Chiswick's newest gastro-pub reviewed

The Hole in the Wall doesn't leave too big a hole in your pocket

Related links

Eating out in Chiswick

Pissarro's on the river

Le Vacherin brings French cuisine to Acton Green


Sign up for our free weekly newsletter

Vote in the Chiswick Restaurant Poll

Think of an unpromising-looking pub in an unpromising position, and you think of the old Hole in the Wall in Sutton Lane. It was the kind of pub you drove past wondering whether anyone other than those desperate with thirst from the gym next door would patronise it

Well, think again now. After being closed for refurbishment, the Hole in the Wall re-opened a couple of weeks ago as a gastro-pub. On the basis of one visit, it can give the nearby Pilot in Wellesley Road a good run for its money. On a grey Friday evening it wasn’t by any means full; but its large garden, well-equipped with tables and chairs, and quality cooking, ought to make it a venue of choice for relaxed weekend eating and drinking.

The inside is more salubrious than before, but still a bit stark and echoing. But that’s the only minus. Service is laid-back, friendly and characteristically Old Commonwealth, but it’s also efficient. Our drinks arrived with the requested jug of best Chiswick Tap, properly iced and without any of the cocked eyebrows you get in snooty establishments wanting to make a fast buck on over-priced bottled water.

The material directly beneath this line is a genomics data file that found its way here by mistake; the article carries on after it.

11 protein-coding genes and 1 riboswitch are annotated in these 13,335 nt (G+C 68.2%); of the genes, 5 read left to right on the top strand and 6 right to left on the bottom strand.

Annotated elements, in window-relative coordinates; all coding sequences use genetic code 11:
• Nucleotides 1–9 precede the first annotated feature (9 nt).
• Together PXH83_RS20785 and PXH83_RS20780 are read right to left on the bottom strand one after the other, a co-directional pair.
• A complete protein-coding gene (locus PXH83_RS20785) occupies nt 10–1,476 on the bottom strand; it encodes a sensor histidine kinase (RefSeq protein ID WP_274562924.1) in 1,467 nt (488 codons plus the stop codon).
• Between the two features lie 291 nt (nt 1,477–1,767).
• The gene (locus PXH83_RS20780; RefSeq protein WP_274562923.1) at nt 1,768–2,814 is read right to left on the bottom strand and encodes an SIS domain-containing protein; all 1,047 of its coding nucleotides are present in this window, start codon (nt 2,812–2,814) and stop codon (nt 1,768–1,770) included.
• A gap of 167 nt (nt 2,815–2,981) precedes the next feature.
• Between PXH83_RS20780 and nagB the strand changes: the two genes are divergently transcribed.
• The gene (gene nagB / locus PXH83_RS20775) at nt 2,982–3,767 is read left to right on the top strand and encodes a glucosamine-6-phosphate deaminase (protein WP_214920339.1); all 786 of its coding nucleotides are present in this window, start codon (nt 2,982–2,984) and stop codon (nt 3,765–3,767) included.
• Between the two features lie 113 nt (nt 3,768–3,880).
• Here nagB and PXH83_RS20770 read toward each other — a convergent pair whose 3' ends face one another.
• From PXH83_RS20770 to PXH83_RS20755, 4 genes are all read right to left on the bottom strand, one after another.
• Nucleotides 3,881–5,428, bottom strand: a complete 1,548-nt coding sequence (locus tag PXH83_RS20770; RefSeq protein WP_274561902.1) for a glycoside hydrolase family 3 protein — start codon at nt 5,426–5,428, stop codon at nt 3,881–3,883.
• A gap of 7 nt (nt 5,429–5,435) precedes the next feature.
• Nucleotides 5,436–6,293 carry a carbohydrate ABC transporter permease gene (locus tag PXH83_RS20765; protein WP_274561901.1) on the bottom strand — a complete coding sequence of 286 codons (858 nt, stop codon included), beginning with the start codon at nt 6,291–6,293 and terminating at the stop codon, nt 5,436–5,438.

We kicked off with a couple of generous glasses of South African Firefinch sauvignon blanc. Starters are around the £4.50 - £5.50 mark: butternut squash salad with feta was a good concept, the squash only fractionally undercooked; while I had no complaints about the Thai fishcakes, nicely springy and with a good crisp coating of black and white sesame seeds and a sweet chilli dip. Mains (£9 - £15) fulfilled the promise: rabbit leg stuffed with sage on a well-flavoured cassoulet of white beans and tomato. The ribeye steak was outstanding: cooked exactly as ordered and served on a bed of Puy lentils (and celery, a nice addition but – to be hyper-critical – a bit too al dente) , with a few potato wedges. Treacle tart – actually more of a treacle sponge, with a slightly marmaladey sauce – and a generous portion of well-kept cheeses rounded off the meal.

The menu is sensibly short, and well-executed. The wine list is similarly short, well-chosen and realistically priced. Our dinner, with an excellent bottle of Firefinch “What the birds left” and the white wine to start with, came to a reasonable £75 without service. This is a place well worth encouraging. They’ve not done badly in the first two weeks, but they deserve to do better. Poised as we are equidistant between the Pilot and the Hole in the Wall, the latter would win on this showing. Put the word around, and try it for yourself.

Nick Montagu

July 4, 2004